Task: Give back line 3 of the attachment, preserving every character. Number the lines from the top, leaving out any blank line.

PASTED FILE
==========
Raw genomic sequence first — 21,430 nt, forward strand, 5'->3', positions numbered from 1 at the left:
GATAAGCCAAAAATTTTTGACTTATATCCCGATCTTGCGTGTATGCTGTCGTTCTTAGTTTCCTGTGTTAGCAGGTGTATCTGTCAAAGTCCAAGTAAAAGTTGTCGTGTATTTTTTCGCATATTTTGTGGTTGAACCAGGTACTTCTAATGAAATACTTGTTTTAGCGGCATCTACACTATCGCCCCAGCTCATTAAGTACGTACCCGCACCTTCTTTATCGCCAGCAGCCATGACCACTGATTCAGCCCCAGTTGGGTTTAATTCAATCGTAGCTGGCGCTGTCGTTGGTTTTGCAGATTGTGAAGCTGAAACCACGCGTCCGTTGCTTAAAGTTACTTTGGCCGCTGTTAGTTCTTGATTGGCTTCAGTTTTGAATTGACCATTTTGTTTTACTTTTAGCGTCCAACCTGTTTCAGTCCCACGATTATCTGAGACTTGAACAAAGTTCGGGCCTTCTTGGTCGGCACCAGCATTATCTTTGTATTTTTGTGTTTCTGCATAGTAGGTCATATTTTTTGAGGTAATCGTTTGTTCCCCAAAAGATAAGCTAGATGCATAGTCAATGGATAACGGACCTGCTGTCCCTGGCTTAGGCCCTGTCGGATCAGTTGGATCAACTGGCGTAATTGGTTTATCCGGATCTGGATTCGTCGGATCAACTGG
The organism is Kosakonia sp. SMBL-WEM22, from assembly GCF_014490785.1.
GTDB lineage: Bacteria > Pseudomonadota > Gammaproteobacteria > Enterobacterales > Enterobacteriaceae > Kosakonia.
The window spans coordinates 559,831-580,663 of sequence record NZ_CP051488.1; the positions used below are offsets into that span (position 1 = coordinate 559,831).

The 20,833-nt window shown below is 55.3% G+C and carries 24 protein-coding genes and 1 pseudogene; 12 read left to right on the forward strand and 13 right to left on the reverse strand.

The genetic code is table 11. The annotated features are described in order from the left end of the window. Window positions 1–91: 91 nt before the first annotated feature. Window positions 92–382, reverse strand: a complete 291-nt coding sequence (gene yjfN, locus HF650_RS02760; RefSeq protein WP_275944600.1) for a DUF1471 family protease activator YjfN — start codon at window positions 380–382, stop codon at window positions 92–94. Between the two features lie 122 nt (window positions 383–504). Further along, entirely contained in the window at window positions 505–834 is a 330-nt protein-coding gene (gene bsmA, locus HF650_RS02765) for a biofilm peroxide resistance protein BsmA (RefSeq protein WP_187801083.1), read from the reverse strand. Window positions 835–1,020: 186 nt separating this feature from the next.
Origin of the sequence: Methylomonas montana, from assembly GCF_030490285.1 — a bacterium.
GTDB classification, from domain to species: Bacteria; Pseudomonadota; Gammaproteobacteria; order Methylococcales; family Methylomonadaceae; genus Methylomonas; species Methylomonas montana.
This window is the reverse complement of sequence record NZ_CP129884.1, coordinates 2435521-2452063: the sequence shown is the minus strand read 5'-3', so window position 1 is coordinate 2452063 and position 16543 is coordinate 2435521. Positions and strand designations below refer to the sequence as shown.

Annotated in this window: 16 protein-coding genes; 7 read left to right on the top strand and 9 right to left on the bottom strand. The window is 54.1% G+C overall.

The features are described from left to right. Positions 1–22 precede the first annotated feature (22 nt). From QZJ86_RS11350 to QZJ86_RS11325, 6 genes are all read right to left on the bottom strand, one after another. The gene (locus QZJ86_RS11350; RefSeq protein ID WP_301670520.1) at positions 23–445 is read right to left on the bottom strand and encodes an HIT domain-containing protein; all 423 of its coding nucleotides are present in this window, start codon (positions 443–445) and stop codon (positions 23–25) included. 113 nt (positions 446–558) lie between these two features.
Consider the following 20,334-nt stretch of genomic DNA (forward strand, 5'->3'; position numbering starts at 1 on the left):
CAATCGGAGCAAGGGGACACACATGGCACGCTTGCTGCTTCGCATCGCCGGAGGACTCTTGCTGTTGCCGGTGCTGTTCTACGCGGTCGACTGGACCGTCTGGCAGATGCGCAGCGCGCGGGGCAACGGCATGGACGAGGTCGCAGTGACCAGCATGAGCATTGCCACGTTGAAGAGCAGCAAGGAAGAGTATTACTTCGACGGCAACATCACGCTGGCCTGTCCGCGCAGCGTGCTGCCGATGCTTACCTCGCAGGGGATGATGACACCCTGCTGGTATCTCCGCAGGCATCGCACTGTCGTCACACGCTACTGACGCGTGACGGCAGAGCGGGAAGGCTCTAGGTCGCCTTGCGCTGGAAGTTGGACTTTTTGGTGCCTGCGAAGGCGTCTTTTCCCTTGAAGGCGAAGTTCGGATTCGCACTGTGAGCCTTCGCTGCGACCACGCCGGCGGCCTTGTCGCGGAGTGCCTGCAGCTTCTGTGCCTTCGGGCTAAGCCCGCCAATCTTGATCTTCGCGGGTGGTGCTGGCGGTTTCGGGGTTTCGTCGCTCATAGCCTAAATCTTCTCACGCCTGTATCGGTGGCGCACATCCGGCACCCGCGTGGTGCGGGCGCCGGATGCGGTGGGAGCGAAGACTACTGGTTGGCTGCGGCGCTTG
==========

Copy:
The organism is Kosakonia sp. SMBL-WEM22, from assembly GCF_014490785.1.